Does child abuse predict adolescent pregnancy ?
To determine whether sexual and nonsexual childhood abuse are risk factors for early adolescent sexual activity and pregnancy.
Prenatal clinic within an inner-city teaching hospital from June 1990 to August 1991.
One thousand twenty-six primiparous, African-American women enrolled in a randomized clinical trial of nurse home visitation.
Main Outcome Measures
Four measures of child abuse were used : sexual abuse, incidents of physical abuse, any major physical abuse, and emotional abuse.
The outcome measures were age of first consensual coitus and age of first pregnancy.
After adjustments for household income, parental separation, urban residence, age of menarche, and teen smoking, sexual abuse during childhood was associated with younger age at first coitus (7.2 months ; 95% confidence interval [CI], 2.6 to 11.7 months) and younger age at first pregnancy (9.7 months ; 95% CI, 3.0 to 16.3 months).
Incidents of physical abuse showed minimal effect on age at first coitus (1.2 days per incident ; 95% CI, 0.5 to 1.9 days) and no effect on age of first pregnancy.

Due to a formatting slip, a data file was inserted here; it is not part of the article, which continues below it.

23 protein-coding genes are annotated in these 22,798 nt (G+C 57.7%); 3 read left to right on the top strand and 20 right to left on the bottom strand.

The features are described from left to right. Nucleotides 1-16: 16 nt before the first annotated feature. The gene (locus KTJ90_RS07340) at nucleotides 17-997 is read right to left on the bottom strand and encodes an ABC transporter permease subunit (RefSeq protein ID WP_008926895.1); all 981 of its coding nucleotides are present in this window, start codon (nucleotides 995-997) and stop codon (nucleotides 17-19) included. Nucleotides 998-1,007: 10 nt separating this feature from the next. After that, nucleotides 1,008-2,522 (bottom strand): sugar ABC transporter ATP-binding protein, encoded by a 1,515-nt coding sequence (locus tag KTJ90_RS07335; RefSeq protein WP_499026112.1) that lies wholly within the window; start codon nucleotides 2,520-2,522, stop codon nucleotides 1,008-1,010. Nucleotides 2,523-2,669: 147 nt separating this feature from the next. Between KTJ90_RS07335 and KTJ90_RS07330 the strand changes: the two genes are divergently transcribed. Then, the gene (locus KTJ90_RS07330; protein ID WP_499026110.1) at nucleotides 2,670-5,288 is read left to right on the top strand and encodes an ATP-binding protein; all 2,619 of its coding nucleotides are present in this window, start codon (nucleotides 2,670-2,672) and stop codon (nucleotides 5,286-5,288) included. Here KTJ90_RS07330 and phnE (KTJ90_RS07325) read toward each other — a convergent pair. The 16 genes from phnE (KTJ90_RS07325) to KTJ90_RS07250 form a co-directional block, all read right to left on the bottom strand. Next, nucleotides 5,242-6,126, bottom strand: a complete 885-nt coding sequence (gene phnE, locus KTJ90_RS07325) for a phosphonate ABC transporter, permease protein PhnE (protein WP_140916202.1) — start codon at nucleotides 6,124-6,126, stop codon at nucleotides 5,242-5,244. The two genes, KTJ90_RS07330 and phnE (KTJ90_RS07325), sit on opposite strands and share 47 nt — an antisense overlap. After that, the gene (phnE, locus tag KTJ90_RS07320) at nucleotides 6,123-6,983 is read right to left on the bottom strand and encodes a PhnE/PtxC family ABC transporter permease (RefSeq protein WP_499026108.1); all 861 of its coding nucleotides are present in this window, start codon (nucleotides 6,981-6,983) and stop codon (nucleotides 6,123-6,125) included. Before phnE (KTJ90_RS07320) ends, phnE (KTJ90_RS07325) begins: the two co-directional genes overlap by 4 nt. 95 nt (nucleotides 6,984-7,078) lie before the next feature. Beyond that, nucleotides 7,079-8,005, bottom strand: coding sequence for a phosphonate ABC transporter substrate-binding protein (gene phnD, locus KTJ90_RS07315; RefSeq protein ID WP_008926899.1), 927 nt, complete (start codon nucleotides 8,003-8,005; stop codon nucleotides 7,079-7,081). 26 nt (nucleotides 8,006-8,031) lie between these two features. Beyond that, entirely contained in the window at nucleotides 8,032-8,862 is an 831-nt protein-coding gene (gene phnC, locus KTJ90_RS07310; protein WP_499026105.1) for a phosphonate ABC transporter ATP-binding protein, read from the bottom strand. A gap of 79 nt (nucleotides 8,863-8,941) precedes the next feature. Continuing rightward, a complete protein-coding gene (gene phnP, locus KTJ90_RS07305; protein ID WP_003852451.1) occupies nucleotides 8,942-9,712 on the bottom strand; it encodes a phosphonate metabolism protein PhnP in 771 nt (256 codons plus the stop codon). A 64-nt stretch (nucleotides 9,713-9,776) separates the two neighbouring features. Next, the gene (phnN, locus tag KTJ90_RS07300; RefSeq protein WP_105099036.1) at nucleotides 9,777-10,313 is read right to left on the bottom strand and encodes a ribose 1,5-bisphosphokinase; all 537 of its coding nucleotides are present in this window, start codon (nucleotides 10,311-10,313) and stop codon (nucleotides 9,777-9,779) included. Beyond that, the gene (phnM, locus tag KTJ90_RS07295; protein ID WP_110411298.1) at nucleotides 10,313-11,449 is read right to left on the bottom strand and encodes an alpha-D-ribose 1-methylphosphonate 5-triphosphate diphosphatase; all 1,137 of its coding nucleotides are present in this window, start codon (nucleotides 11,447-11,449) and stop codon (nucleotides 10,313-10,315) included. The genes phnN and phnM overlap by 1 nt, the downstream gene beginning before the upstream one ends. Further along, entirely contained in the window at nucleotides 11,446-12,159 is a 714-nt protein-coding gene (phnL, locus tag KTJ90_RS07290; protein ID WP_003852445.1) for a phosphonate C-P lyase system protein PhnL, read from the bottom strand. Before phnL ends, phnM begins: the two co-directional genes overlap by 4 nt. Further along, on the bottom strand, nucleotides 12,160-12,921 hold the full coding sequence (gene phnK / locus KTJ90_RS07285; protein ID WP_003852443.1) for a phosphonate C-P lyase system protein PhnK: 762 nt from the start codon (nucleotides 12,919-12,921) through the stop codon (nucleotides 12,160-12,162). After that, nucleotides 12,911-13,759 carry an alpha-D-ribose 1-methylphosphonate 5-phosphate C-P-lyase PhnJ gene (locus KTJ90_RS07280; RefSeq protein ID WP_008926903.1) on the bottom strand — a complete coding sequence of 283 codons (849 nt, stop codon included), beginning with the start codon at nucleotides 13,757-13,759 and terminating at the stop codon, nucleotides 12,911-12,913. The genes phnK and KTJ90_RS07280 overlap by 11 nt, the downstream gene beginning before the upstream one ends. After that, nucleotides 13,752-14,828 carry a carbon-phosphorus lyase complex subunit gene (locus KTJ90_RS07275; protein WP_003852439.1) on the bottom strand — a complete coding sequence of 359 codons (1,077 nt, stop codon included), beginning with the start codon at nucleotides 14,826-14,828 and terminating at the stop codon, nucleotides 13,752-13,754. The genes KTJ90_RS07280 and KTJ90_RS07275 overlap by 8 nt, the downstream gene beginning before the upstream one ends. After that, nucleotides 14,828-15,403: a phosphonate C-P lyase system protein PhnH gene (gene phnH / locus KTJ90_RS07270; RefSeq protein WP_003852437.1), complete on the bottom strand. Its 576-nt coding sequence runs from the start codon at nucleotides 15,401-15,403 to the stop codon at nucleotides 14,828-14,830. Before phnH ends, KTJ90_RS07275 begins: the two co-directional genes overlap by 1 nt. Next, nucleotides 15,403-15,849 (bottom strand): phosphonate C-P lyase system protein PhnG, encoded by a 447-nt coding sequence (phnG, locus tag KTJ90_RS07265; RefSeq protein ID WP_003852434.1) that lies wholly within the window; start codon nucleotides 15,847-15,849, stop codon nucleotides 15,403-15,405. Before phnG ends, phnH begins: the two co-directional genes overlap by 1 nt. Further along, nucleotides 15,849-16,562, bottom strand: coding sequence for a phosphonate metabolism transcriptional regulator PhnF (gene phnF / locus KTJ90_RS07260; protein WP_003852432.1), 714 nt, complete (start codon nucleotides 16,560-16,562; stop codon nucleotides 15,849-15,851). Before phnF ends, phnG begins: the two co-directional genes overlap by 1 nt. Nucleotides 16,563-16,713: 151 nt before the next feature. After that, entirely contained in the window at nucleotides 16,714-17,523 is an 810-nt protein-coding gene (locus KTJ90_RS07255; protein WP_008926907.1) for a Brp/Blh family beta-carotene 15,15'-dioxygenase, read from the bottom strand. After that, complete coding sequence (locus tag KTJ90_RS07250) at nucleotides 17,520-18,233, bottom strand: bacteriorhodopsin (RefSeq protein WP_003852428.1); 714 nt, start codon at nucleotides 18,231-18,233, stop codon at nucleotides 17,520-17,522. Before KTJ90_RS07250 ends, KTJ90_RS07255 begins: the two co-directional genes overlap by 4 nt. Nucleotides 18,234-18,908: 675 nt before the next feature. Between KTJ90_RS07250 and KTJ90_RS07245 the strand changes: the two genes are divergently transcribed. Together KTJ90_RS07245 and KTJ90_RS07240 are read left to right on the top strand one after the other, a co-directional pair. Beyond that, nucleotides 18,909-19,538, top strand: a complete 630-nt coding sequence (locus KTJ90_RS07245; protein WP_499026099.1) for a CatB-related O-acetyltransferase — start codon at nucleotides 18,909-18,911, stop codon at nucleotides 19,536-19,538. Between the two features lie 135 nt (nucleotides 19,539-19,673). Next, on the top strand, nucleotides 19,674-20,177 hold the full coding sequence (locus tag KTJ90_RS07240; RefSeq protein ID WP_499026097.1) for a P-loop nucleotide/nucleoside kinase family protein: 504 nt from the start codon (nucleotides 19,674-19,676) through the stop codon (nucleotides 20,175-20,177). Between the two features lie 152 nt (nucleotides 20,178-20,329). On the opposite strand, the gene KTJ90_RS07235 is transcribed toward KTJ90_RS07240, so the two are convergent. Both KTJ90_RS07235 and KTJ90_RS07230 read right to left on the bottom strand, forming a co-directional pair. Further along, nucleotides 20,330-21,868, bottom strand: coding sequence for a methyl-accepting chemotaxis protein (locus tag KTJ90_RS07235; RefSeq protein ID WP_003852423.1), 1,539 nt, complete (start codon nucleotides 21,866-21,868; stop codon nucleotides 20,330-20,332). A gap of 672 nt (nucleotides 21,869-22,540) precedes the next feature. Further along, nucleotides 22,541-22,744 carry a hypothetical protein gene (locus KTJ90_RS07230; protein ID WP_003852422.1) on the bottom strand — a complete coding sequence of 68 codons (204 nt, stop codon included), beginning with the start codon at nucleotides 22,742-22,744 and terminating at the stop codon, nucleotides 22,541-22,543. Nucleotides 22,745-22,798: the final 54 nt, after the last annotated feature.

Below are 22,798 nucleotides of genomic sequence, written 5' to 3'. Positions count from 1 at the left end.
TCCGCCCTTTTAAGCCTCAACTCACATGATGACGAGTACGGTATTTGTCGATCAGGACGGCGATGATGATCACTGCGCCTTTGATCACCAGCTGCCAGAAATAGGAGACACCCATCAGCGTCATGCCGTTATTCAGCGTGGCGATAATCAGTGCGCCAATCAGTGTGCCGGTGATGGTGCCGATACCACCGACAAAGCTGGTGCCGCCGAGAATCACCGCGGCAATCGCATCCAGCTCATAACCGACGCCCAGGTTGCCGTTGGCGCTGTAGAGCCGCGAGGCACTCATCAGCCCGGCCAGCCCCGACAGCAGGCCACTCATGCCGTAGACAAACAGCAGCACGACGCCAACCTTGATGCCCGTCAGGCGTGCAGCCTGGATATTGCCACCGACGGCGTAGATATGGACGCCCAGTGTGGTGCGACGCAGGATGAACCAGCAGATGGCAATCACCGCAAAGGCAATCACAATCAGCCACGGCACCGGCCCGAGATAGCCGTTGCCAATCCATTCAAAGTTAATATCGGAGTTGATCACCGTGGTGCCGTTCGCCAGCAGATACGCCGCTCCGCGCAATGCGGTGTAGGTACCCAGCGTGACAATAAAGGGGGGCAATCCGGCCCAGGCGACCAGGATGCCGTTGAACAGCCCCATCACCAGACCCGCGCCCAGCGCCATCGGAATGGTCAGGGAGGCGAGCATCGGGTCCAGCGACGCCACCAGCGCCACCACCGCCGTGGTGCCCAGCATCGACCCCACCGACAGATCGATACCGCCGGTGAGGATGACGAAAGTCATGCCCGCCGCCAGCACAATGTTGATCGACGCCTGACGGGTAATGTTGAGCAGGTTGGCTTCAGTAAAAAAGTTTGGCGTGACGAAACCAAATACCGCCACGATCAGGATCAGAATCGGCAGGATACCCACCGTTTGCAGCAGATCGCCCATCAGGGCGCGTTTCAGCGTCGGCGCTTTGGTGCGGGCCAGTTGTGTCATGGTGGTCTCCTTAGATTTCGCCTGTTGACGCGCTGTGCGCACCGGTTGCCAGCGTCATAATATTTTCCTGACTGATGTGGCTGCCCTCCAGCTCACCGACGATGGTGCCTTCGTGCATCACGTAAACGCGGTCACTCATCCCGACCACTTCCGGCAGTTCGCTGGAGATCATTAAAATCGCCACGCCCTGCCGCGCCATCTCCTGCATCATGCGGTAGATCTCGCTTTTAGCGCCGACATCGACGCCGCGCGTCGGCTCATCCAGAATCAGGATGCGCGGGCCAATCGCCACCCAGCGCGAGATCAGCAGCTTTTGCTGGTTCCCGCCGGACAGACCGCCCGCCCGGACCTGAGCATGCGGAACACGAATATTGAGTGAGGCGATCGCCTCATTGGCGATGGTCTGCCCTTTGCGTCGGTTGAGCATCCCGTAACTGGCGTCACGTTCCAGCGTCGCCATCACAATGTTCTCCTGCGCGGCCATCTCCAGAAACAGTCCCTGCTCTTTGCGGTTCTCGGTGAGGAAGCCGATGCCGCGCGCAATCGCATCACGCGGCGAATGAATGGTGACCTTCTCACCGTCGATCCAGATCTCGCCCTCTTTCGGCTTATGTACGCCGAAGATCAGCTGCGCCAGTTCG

A history of major physical abuse or emotional abuse showed no effect on age of first coitus or first pregnancy.
Child sexual abuse, but not child physical or emotional abuse, seems to be a risk factor for earlier pregnancy among African-American adolescents.
Mots-clés Pascal : Abus sexuel, Enfant, Homme, Facteur risque, Gestation, Précoce, Randomisation, Etude transversale, Adolescent, Femelle, Noir américain, Etats Unis, Amérique du Nord, Amérique, Victimologie, Appareil génital femelle
Mots-clés Pascal anglais : Sexual abuse, Child, Human, Risk factor, Pregnancy, Early, Randomization, Cross sectional study, Adolescent, Female, Black American, United States, North America, America, Victimology, Female genital system
Notice produite par :
Inist-CNRS - Institut de l'Information Scientifique et Technique
Cote : 98-0261317
Code Inist : 002B18F02. Création : 11/09/1998.